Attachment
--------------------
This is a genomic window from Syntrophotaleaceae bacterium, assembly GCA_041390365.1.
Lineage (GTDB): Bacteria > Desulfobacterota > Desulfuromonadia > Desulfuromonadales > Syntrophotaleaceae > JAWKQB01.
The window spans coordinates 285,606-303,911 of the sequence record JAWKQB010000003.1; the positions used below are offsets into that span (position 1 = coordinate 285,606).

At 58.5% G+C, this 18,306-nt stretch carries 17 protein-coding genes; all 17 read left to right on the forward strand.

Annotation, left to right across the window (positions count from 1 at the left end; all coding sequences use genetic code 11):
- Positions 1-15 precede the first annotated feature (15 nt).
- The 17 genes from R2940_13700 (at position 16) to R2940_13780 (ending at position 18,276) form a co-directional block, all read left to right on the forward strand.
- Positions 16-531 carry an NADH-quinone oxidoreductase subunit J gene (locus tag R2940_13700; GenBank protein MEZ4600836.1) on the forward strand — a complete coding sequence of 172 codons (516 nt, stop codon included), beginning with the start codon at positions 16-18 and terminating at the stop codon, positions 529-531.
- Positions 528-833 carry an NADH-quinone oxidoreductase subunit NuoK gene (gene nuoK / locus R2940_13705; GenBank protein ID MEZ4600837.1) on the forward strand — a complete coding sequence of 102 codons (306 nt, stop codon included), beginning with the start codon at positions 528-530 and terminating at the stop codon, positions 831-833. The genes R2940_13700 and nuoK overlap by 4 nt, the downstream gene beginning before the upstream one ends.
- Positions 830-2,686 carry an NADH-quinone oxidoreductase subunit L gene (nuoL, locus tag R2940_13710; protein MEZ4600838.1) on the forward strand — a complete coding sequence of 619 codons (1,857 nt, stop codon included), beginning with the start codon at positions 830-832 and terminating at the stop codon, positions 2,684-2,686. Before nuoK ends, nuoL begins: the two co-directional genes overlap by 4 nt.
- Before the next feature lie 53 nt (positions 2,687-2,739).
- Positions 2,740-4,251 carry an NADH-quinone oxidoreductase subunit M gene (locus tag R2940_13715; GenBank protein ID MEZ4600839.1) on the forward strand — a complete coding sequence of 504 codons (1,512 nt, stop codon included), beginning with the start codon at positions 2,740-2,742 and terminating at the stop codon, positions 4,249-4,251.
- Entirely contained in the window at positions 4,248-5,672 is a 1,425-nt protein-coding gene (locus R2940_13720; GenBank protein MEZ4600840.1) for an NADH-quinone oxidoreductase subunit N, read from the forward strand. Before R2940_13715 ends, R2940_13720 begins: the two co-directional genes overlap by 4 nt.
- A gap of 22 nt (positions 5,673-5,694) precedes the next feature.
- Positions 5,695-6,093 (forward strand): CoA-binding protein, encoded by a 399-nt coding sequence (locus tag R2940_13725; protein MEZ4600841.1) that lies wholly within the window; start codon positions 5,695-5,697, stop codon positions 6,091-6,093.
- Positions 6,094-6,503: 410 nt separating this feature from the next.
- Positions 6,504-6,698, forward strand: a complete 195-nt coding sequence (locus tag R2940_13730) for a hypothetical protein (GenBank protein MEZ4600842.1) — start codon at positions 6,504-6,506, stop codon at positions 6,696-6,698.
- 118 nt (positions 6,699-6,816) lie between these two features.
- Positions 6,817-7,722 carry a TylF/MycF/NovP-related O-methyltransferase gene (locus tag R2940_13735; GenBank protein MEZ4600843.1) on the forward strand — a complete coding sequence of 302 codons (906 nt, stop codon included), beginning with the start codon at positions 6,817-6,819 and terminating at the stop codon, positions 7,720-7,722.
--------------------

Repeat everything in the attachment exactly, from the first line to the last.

This is a genomic window from Syntrophotaleaceae bacterium, assembly GCA_041390365.1.
Lineage (GTDB): Bacteria > Desulfobacterota > Desulfuromonadia > Desulfuromonadales > Syntrophotaleaceae > JAWKQB01.
The window spans coordinates 285,606-303,911 of the sequence record JAWKQB010000003.1; the positions used below are offsets into that span (position 1 = coordinate 285,606).

At 58.5% G+C, this 18,306-nt stretch carries 17 protein-coding genes; all 17 read left to right on the forward strand.

Annotation, left to right across the window (positions count from 1 at the left end; all coding sequences use genetic code 11):
- Positions 1-15 precede the first annotated feature (15 nt).
- The 17 genes from R2940_13700 (at position 16) to R2940_13780 (ending at position 18,276) form a co-directional block, all read left to right on the forward strand.
- Positions 16-531 carry an NADH-quinone oxidoreductase subunit J gene (locus tag R2940_13700; GenBank protein MEZ4600836.1) on the forward strand — a complete coding sequence of 172 codons (516 nt, stop codon included), beginning with the start codon at positions 16-18 and terminating at the stop codon, positions 529-531.
- Positions 528-833 carry an NADH-quinone oxidoreductase subunit NuoK gene (gene nuoK / locus R2940_13705; GenBank protein ID MEZ4600837.1) on the forward strand — a complete coding sequence of 102 codons (306 nt, stop codon included), beginning with the start codon at positions 528-530 and terminating at the stop codon, positions 831-833. The genes R2940_13700 and nuoK overlap by 4 nt, the downstream gene beginning before the upstream one ends.
- Positions 830-2,686 carry an NADH-quinone oxidoreductase subunit L gene (nuoL, locus tag R2940_13710; protein MEZ4600838.1) on the forward strand — a complete coding sequence of 619 codons (1,857 nt, stop codon included), beginning with the start codon at positions 830-832 and terminating at the stop codon, positions 2,684-2,686. Before nuoK ends, nuoL begins: the two co-directional genes overlap by 4 nt.
- Before the next feature lie 53 nt (positions 2,687-2,739).
- Positions 2,740-4,251 carry an NADH-quinone oxidoreductase subunit M gene (locus tag R2940_13715; GenBank protein ID MEZ4600839.1) on the forward strand — a complete coding sequence of 504 codons (1,512 nt, stop codon included), beginning with the start codon at positions 2,740-2,742 and terminating at the stop codon, positions 4,249-4,251.
- Entirely contained in the window at positions 4,248-5,672 is a 1,425-nt protein-coding gene (locus R2940_13720; GenBank protein MEZ4600840.1) for an NADH-quinone oxidoreductase subunit N, read from the forward strand. Before R2940_13715 ends, R2940_13720 begins: the two co-directional genes overlap by 4 nt.
- A gap of 22 nt (positions 5,673-5,694) precedes the next feature.
- Positions 5,695-6,093 (forward strand): CoA-binding protein, encoded by a 399-nt coding sequence (locus tag R2940_13725; protein MEZ4600841.1) that lies wholly within the window; start codon positions 5,695-5,697, stop codon positions 6,091-6,093.
- Positions 6,094-6,503: 410 nt separating this feature from the next.
- Positions 6,504-6,698, forward strand: a complete 195-nt coding sequence (locus tag R2940_13730) for a hypothetical protein (GenBank protein MEZ4600842.1) — start codon at positions 6,504-6,506, stop codon at positions 6,696-6,698.
- 118 nt (positions 6,699-6,816) lie between these two features.
- Positions 6,817-7,722 carry a TylF/MycF/NovP-related O-methyltransferase gene (locus tag R2940_13735; GenBank protein MEZ4600843.1) on the forward strand — a complete coding sequence of 302 codons (906 nt, stop codon included), beginning with the start codon at positions 6,817-6,819 and terminating at the stop codon, positions 7,720-7,722.